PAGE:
From Eye Diagnosis to Paralympic Dream

Mia Zutter is a competitive skier who represented the U.S. in the 2018 paralympic games

 

Mia Zutter had a very happy, active childhood growing up in Sun Prairie. She loved spending time with her family and she adored her older sister.


“I basically wanted to be her mini me. Especially in sports,” said Mia, 18.


Her favorite sport was figure skating. But in late elementary school and early middle school she noticed problems with her vision.


“I went in for a normal eye exam and I did really badly. Everyone was worried and sent me to a specialist,” Mia said.


The Zutters met Dr. Dave Gamm, UW Health pediatric ophthalmologist in Madison, the summer before Mia started seventh grade. He diagnosed her with a genetic eye disorder called Stargardt disease, which means she has no central vision. She can only see peripherally.


“I told Mia, ‘the bad news is you do have a blinding disease. You are visually impaired,’” said Gamm. “But it is not going to get much worse. You have been living with this for a while and you are finding ways to do amazing things, and that won’t change.”


Mia describes it as a cloudy, foggy, blurry image in the middle of her eye. She said nothing is black and she can see out of the side but not straight ahead. She can’t drive and it takes her longer to read something, but she has adapted.


Dr. Gamm added, “It is incredible to me how young kids adjust and excel despite their decreased vision and often assume it is normal – like everyone sees the way they do. Mia did not let this diagnosis slow her down.”


“It was hard news to hear when you are only 12 years old, but I was so young and I still loved sports so I just stayed positive and found a way,” said Mia. She had to give up figure skating, but found success running track and cross country with a guide. She was featured in local newspaper and TV stories for her dedication in the face of adversity.

Paralympian Mia Zutter and her race guide
Just three and a half years ago Mia tried her hand at skiing based on a family friend’s recommendation. It turned out to be a good decision. She uses a guide for competitive cross-country skiing (Nordic skiing). Races have taken her all over the United States. She has found success and a passion.


“I can’t drive because of my condition, so my dad drove me from Sun Prairie to Vermont for some of my first races,” Mia said. “My family has been so supportive. They do it all for me. I feel in love with the sport and they do will anything for me. It has been fun and I’ve found a great community.”


Mia skied with CXC of Madison and Ski Club MadNorSki of Madison during high school and they were instrumental in her development.


She also went to Germany for a competition while still in high school (pictured top). “I was alone in a foreign country, competing in a new sport, all while living with a visual impairment. It was overwhelming, yet a huge, important learning experience.”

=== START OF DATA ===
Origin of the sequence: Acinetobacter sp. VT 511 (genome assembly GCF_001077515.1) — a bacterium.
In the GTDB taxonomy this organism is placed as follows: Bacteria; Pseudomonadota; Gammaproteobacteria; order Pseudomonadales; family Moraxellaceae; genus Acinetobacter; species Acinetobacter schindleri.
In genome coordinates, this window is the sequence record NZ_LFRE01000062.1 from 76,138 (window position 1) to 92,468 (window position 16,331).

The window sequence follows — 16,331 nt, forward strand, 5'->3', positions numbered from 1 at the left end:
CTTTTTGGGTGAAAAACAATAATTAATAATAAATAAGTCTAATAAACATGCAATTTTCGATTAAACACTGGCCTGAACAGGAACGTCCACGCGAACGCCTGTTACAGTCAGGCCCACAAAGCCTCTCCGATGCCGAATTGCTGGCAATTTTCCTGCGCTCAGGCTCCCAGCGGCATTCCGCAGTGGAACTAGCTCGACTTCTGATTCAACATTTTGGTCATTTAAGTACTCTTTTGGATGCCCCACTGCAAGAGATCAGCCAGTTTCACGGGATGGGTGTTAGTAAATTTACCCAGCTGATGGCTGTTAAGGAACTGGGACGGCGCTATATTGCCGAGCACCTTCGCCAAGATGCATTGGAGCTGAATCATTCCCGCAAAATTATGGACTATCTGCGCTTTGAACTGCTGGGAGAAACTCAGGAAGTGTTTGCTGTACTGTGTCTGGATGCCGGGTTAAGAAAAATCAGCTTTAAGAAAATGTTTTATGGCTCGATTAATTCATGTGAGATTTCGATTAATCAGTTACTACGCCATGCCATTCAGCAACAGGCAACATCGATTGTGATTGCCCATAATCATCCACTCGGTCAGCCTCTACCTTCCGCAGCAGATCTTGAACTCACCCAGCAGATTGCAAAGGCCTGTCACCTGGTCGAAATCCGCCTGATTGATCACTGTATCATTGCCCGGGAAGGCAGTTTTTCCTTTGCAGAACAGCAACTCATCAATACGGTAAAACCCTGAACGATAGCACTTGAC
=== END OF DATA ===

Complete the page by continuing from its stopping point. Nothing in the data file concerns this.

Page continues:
Mia Zutter is now a freshman at College of St. Scholastica in Duluth. She competes on the ski team and is trying to be a normal teenage girl adjusting to life away from home.


Then she got news in February that would make her stand out from the crowd. She qualified for the 2018 Paralympics in South Korea. She will ski for her country in March in Pyeongchang. She qualified for the games based on her World Cup performance in Canmore, Alberta Canada in December but officially was notified in February.


“It is amazing. I have worked so hard and it will be such an honor to represent my country,”
said Zutter.


The Paralympics are from March 8-18 and Zutter will compete in a variety of Nordic ski races.


“My whole family will be there to cheer me on and it is going to be an experience of a lifetime,” said Zutter.


“We just want her to be happy and we live a crazy life driving all over the place but it is worth it. We are so proud of her, “said Jenn Zutter, Mia’s mom.


Zutter had to qualify in races but there was also a lengthy process that took place at UW Health behind the scenes.


“There was an incredible amount of testing and paperwork that needed to be completed to prove she has a blinding disorder,” said Gamm. “The Olympic committees take it very seriously, as they should, so we had to prove Mia had Stargardt disease and she fit into a category to qualify as a Paralympic athlete.”


Leading the way was Darla Coullard, an ophthalmology technician, who works with Dr. Gamm at UW Health. She handled all the organization of records and getting the right documents to the right people at the Paralympics.
Dr. Gamm is also the director of the McPherson Eye Research Institute at the University of Wisconsin School of Medicine and Public Health. In those labs they are looking to find new therapies to treat and cure blinding diseases, including Stargardt.


“The work we are doing at the McPherson Eye Research Institute is aimed at one day improving the vision of people like Mia,” said Gamm.


Gamm has worked his entire career trying to provide answers and hope to patients.


“We unfortunately have to give patients and families sad and difficult diagnoses like this one, but I use Mia as my example. I say ‘look at this young lady. She did not let it slow her down.’ People with vision challenges can do so much. She is an inspiration to many,” said Gamm.


Mia is rather modest when it comes to the label inspirational.


“I don’t like when people say I am an inspiration. Look at my teammates on the Paralympics. There are war veterans who are missing legs because of roadside bombs or people born without arms. They are the real heroes,” she said. “I just try to have a good attitude and focus on the positives. I just keep going.

 

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Date Published: 03/05/2018


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